Pakistan’s foreign minister Shah Mehmood Qureshi, a hard-line radical who also served on Pervez Musharraf’s cabinet, recently offered conditional amnesty to the Tehrik-i-Taliban Pakistan (TTP). According to news reports of September 15, 2021, Qureshi said in an interview to The Independent that the government would be willing to give amnesty to members of the banned TTP if they pledge to not indulge in terrorist activities.
Qureshi said, “If those guys come and start creating problems for us over here, it will affect innocent lives and we don’t want that. If (the TTP) are willing to mend fences and not take the law into their hands and not get involved in terrorist activities and they submit and surrender to the writ of the government and the Constitution of Pakistan, we are even open to giving them a pardon.” Few days ago Pakistan’s President Arif Alvi had told Dawn that TTP members are not involves in “criminal activities” and could be forgiven.
Qureshi’s fresh amnesty offer evoked an editorial in the Dawn on September 17 which highlighted: TTP combines jihadi ideology with sectarian worldwide view and has slaughtered thousands of Pakistani civilians and security forces personnel; number of FC personnel were killed by TTP in Balochistan recently; there should be no amnesty for hardcore militants of the TTP who had planned and executed some of the worst acts of terrorism; if Pakistan fails in doing so, other extremists would be emboldened to follow suit; general amnesty is dangerous, and; low ranking ‘misguided’ cadres could be granted amnesty but will have to be de-radicalized and thereafter kept under surveillance.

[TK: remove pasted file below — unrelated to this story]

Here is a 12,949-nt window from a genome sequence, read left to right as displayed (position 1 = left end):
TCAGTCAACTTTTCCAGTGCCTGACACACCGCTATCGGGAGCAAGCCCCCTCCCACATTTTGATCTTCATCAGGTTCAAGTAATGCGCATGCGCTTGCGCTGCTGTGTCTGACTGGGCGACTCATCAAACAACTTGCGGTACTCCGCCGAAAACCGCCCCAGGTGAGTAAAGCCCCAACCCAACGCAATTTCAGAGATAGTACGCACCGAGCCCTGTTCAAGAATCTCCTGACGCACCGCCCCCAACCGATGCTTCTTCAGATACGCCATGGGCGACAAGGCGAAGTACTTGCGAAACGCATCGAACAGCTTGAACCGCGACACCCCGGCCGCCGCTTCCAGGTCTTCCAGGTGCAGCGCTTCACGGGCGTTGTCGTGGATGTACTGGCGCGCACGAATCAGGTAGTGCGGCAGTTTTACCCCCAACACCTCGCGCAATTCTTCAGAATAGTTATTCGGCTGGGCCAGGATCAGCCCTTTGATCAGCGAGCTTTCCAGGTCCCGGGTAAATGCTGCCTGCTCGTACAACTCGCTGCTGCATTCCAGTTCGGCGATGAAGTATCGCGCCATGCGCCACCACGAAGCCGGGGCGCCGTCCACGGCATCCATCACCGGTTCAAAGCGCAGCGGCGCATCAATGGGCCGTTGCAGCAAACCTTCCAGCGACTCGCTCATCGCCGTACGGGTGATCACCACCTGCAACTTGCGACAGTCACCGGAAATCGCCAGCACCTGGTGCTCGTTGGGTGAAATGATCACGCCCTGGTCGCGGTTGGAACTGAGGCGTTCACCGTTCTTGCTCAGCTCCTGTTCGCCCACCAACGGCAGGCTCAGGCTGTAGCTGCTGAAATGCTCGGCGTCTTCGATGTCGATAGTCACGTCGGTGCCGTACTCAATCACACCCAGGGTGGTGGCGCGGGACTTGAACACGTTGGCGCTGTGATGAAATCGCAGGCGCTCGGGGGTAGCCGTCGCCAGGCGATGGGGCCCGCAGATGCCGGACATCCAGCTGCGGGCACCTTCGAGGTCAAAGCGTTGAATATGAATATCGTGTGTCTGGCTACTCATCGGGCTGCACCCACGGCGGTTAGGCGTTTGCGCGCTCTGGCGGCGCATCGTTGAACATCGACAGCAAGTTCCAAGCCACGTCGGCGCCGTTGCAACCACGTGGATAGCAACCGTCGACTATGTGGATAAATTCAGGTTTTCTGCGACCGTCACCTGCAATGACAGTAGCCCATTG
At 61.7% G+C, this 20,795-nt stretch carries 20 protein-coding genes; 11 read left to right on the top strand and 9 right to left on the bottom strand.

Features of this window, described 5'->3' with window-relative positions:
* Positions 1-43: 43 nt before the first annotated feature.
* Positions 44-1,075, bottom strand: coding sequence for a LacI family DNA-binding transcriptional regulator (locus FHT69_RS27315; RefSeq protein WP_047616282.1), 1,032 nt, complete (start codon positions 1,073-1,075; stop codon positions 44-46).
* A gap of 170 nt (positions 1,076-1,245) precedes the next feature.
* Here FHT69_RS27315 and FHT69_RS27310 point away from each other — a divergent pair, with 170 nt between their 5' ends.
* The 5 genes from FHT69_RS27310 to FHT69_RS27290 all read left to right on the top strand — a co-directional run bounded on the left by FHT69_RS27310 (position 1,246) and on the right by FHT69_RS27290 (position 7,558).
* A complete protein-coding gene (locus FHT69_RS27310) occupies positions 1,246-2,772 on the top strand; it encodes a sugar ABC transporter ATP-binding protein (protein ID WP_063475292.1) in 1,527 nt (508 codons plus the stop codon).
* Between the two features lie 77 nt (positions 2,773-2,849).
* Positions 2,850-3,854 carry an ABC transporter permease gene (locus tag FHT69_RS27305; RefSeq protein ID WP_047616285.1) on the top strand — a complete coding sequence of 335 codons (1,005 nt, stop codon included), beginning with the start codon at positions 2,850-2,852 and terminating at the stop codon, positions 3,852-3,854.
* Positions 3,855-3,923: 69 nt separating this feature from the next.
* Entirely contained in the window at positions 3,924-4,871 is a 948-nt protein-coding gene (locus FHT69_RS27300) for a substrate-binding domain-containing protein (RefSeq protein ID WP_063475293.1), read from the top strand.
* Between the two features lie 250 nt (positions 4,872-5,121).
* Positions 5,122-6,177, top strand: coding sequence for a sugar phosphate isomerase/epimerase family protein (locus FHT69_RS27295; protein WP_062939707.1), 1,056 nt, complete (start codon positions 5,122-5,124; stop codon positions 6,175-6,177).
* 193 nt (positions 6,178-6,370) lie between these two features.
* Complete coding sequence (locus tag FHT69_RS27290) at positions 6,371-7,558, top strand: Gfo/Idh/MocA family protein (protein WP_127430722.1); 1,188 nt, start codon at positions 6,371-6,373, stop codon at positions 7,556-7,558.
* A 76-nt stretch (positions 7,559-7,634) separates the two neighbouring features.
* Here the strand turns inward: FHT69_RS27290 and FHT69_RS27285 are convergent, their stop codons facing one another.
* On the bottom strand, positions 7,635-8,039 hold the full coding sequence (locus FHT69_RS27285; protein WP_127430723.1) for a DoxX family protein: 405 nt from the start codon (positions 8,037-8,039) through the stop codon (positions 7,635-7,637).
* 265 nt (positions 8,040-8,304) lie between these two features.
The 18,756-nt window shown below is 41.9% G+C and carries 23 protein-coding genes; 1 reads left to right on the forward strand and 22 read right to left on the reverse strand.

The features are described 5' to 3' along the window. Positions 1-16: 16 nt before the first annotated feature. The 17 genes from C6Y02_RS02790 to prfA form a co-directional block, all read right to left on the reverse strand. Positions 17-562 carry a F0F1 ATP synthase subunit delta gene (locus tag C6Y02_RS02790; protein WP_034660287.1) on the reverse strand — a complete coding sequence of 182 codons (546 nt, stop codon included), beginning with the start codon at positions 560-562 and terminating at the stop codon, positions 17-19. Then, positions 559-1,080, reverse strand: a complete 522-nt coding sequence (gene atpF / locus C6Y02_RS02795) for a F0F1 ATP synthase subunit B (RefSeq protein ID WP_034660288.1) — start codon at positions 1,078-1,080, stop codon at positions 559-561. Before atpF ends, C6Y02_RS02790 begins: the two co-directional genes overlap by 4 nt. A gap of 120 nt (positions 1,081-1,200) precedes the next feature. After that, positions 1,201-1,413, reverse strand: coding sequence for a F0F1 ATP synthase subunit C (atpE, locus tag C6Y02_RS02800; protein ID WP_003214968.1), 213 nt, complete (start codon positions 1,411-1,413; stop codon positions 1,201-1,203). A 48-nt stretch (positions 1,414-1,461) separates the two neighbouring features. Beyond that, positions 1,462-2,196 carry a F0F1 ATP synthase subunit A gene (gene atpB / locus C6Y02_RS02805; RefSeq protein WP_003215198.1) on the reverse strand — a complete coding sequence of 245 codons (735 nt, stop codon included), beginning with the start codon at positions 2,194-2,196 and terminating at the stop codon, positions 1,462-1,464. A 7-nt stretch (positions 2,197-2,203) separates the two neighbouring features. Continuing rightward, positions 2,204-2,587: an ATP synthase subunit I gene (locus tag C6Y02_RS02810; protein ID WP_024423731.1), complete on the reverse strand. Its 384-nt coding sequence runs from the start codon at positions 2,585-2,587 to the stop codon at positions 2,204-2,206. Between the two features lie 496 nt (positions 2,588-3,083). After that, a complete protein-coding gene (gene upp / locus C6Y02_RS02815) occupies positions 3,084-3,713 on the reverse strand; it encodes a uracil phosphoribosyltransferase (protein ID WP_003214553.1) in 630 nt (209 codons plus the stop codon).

The TTP rejected the conditional amnesty offered by Pakistan saying terrorism will continue until they managed to establish Shariah law in the country. The TTP further said that they cannot recognize an “anti-Islamic infidel democratic Constitution.” TTP also said it is Pakistani security forces that should ask for forgiveness. Interestingly the TTP response came on the same day as New Zealand abandoned their cricket series in Pakistan citing security concerns.